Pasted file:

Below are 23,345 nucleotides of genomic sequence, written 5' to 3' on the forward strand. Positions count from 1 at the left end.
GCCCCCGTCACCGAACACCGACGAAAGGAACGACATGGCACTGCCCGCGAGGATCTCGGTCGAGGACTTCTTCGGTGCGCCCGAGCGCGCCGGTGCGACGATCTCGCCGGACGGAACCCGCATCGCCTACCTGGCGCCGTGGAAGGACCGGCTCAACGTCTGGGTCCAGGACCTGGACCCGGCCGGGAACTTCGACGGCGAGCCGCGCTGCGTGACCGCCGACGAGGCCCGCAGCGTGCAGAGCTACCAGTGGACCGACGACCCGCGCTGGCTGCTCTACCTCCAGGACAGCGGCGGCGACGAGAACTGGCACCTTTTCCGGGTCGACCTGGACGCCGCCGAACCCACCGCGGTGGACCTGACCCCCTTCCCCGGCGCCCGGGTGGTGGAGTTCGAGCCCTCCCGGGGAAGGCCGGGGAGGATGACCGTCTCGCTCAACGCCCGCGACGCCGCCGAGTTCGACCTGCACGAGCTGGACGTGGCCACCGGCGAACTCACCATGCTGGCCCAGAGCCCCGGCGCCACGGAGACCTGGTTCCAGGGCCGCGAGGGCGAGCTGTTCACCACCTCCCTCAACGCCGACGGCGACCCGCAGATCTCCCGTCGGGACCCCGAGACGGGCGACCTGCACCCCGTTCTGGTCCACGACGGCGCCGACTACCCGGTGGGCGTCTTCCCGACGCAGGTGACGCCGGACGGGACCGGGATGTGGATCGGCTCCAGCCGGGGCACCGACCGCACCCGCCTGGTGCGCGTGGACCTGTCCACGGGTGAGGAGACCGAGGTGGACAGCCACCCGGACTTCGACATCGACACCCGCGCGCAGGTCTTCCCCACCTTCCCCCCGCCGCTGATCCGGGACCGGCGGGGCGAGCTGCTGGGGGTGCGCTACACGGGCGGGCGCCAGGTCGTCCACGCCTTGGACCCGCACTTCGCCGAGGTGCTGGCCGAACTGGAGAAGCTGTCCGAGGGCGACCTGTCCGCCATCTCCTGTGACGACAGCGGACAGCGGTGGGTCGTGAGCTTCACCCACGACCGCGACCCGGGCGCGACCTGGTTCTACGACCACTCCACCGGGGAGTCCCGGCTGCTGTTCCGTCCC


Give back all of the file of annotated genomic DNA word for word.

Below are 23,345 nucleotides of genomic sequence, written 5' to 3' on the forward strand. Positions count from 1 at the left end.
GCCCCCGTCACCGAACACCGACGAAAGGAACGACATGGCACTGCCCGCGAGGATCTCGGTCGAGGACTTCTTCGGTGCGCCCGAGCGCGCCGGTGCGACGATCTCGCCGGACGGAACCCGCATCGCCTACCTGGCGCCGTGGAAGGACCGGCTCAACGTCTGGGTCCAGGACCTGGACCCGGCCGGGAACTTCGACGGCGAGCCGCGCTGCGTGACCGCCGACGAGGCCCGCAGCGTGCAGAGCTACCAGTGGACCGACGACCCGCGCTGGCTGCTCTACCTCCAGGACAGCGGCGGCGACGAGAACTGGCACCTTTTCCGGGTCGACCTGGACGCCGCCGAACCCACCGCGGTGGACCTGACCCCCTTCCCCGGCGCCCGGGTGGTGGAGTTCGAGCCCTCCCGGGGAAGGCCGGGGAGGATGACCGTCTCGCTCAACGCCCGCGACGCCGCCGAGTTCGACCTGCACGAGCTGGACGTGGCCACCGGCGAACTCACCATGCTGGCCCAGAGCCCCGGCGCCACGGAGACCTGGTTCCAGGGCCGCGAGGGCGAGCTGTTCACCACCTCCCTCAACGCCGACGGCGACCCGCAGATCTCCCGTCGGGACCCCGAGACGGGCGACCTGCACCCCGTTCTGGTCCACGACGGCGCCGACTACCCGGTGGGCGTCTTCCCGACGCAGGTGACGCCGGACGGGACCGGGATGTGGATCGGCTCCAGCCGGGGCACCGACCGCACCCGCCTGGTGCGCGTGGACCTGTCCACGGGTGAGGAGACCGAGGTGGACAGCCACCCGGACTTCGACATCGACACCCGCGCGCAGGTCTTCCCCACCTTCCCCCCGCCGCTGATCCGGGACCGGCGGGGCGAGCTGCTGGGGGTGCGCTACACGGGCGGGCGCCAGGTCGTCCACGCCTTGGACCCGCACTTCGCCGAGGTGCTGGCCGAACTGGAGAAGCTGTCCGAGGGCGACCTGTCCGCCATCTCCTGTGACGACAGCGGACAGCGGTGGGTCGTGAGCTTCACCCACGACCGCGACCCGGGCGCGACCTGGTTCTACGACCACTCCACCGGGGAGTCCCGGCTGCTGTTCCGTCCC